I am new to the Philosophy Stack Exchange, though I have been a member of the History Stack Exchange for 3 months. I recently posted 2 answers on the Christianity Stack Exchange regarding the questionable relationship between Deism and Christianity.
Admittedly, I know very little about Huxley's Agnosticism-(I believe it is Thomas Huxley who was the Agnostic. Aldous wrote the famous Distopia "Brave New World"). However, I write this post as someone who is familiar with Agnosticism.
For an Agnostic, the topic of God is inherently unknowable and truly mysterious. The Agnostic's position is predicated on the notion that such a Grand Entity cannot be proved nor disproved. The nature of proof is exclusively geared towards the physical, the materialistic and the tangible; even the intangibility of something, such as Gravity or Time, is still within the realm of the physical and the materialistic. How exactly one can try to prove or for that matter disprove God's existence, are questions that have been asked for time immemorial into the present-day; and yet, we always return "back to square one".......... unresolved and unanswered.
If, however, one chooses to believe in God(s), then he or she certainly has the ability to do so; a belief does not always necessitate proof or affirmation. You can believe that you are going to win the million dollar lottery, though you do not know that you are going to win the lottery-(unless you choose to validate the role of Prophecy and Presaging).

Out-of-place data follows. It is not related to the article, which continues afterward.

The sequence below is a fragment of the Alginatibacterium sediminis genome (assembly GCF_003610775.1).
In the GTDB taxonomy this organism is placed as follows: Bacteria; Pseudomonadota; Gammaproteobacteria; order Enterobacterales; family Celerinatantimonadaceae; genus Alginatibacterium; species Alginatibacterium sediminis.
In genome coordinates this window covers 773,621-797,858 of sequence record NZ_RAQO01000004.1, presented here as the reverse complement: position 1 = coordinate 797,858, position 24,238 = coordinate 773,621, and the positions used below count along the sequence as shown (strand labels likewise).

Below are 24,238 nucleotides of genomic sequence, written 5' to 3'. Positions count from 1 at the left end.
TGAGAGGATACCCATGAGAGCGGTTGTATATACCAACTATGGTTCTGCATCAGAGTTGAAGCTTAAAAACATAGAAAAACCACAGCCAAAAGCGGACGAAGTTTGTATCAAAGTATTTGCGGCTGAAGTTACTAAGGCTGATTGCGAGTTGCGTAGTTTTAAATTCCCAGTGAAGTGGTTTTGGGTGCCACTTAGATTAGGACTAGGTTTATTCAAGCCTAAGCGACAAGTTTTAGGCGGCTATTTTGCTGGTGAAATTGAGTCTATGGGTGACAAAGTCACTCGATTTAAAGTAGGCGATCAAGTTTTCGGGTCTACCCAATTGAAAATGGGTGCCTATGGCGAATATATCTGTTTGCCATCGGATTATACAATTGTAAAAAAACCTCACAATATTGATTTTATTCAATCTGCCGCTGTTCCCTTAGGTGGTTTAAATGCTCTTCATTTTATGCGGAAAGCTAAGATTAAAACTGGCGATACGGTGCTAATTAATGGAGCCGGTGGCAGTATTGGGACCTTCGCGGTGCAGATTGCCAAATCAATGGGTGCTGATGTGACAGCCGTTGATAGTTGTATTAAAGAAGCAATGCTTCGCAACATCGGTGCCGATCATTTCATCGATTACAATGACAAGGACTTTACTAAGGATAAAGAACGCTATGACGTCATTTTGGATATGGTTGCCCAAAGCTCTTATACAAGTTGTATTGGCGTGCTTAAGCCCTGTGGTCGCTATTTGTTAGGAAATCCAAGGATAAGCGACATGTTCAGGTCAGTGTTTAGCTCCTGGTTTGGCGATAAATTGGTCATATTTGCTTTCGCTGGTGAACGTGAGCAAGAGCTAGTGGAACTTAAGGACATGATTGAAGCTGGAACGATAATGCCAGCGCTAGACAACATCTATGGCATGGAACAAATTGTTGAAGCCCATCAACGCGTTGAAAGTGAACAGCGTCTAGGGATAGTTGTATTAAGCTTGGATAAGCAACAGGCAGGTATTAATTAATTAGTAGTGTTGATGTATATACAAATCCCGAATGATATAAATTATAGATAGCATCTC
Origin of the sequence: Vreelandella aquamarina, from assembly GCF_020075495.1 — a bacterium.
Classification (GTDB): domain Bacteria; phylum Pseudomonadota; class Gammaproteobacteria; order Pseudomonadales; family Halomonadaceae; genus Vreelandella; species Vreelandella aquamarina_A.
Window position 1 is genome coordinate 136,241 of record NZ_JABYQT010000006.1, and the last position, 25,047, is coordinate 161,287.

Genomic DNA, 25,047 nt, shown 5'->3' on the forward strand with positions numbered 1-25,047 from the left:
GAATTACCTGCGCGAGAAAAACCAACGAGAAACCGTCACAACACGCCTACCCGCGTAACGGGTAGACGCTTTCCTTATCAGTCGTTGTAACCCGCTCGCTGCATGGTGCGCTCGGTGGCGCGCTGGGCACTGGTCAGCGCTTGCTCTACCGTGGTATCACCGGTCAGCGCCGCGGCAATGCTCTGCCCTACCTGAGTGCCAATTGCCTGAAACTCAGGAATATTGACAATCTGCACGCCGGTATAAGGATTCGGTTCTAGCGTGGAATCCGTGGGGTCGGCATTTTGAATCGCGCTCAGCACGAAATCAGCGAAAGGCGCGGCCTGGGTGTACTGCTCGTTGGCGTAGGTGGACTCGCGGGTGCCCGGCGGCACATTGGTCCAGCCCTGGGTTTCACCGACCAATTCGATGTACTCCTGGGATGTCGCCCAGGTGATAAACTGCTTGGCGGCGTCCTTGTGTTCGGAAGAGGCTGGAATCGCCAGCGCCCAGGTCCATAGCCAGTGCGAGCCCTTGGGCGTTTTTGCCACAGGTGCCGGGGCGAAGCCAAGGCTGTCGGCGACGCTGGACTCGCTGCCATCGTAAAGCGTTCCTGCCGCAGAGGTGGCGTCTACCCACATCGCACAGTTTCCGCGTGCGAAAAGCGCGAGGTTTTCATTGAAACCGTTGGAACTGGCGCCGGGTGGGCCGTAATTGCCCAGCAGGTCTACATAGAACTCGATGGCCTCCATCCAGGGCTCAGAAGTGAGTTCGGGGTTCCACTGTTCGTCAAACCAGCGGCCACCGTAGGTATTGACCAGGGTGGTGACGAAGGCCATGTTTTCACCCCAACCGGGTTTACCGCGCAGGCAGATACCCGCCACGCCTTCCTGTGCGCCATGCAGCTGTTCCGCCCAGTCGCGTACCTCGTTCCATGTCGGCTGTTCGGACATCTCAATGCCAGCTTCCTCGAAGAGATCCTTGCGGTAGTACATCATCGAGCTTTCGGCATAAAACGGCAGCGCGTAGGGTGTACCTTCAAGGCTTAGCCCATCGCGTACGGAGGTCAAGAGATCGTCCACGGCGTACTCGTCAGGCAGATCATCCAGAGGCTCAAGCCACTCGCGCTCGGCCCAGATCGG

The difficulty that Agnosticism has with so-called Prophets and Clairvoyants, are their spectacular forecasts which in most cases have and continue to yield disappointing results. However, for Theists and "People of Faith", Prophecy provides an opening into the future and in turn, recognizes the magical and miraculous power that a small number of individuals have been and are still able to wield.
If one was to compare an Agnostic with a Theist, both would initially agree with the plausible premise that the existence of God cannot be known and is truly a mystery. However, The Agnostic typically stops at the word, "mystery", whereas the Theist typically continues onward and goes a step further by saying, "Yes it is a mystery, though I still believe in God's existence anyway"-(and a few Theists go a step further by undertaking the erroneous tasking of trying to prove God's existence). If an Agnostic were to continue onward, like the Theist, with regard to believing in-(or even claiming to know about) God's existence, then an Agnostic....... ceases to be an Agnostic and may as well call himself or herself, a Theist.
Now an Agnostic could hope that there is a benign or graceful God; it is certainly not wrong-(either intellectually or morally) to express one's hope for a Gracious Grand Being, as well as a Heavenly Hereafter. Again, I return to my lottery analogy; one can hope that he or she wins the million dollar lottery, but to say I believe or that I know I am going to win the lottery, is just plain foolish. And although the lottery is certainly not God, the rather plain spoken and seemingly simplistic comparison may have some profundity which underscores an Epistemological problem that has mystified humankind since our earliest known origins......and I suspect, will continue to mystify us.
Agnosticism may not be the perfect answer........though it does offer a level of intellectual honesty that few seem to welcome.